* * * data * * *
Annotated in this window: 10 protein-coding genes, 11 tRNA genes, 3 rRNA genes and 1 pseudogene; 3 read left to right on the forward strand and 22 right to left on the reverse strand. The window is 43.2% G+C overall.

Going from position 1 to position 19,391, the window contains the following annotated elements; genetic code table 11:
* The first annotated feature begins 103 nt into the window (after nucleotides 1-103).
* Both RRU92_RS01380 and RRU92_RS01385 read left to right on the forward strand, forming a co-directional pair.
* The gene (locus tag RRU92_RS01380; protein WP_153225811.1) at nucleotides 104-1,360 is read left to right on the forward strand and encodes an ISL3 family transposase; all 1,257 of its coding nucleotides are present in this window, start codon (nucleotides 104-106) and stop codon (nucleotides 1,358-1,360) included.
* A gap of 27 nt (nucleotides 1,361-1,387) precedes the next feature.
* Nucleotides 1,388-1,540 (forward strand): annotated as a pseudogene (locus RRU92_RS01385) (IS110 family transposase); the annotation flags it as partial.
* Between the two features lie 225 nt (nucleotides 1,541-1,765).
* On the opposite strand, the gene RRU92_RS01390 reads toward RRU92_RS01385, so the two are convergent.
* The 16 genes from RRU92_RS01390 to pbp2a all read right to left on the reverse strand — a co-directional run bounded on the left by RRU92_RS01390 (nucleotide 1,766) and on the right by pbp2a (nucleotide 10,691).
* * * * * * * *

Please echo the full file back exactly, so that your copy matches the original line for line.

Annotated in this window: 10 protein-coding genes, 11 tRNA genes, 3 rRNA genes and 1 pseudogene; 3 read left to right on the forward strand and 22 right to left on the reverse strand. The window is 43.2% G+C overall.

Going from position 1 to position 19,391, the window contains the following annotated elements; genetic code table 11:
* The first annotated feature begins 103 nt into the window (after nucleotides 1-103).
* Both RRU92_RS01380 and RRU92_RS01385 read left to right on the forward strand, forming a co-directional pair.
* The gene (locus tag RRU92_RS01380; protein WP_153225811.1) at nucleotides 104-1,360 is read left to right on the forward strand and encodes an ISL3 family transposase; all 1,257 of its coding nucleotides are present in this window, start codon (nucleotides 104-106) and stop codon (nucleotides 1,358-1,360) included.
* A gap of 27 nt (nucleotides 1,361-1,387) precedes the next feature.
* Nucleotides 1,388-1,540 (forward strand): annotated as a pseudogene (locus RRU92_RS01385) (IS110 family transposase); the annotation flags it as partial.
* Between the two features lie 225 nt (nucleotides 1,541-1,765).
* On the opposite strand, the gene RRU92_RS01390 reads toward RRU92_RS01385, so the two are convergent.
* The 16 genes from RRU92_RS01390 to pbp2a all read right to left on the reverse strand — a co-directional run bounded on the left by RRU92_RS01390 (nucleotide 1,766) and on the right by pbp2a (nucleotide 10,691).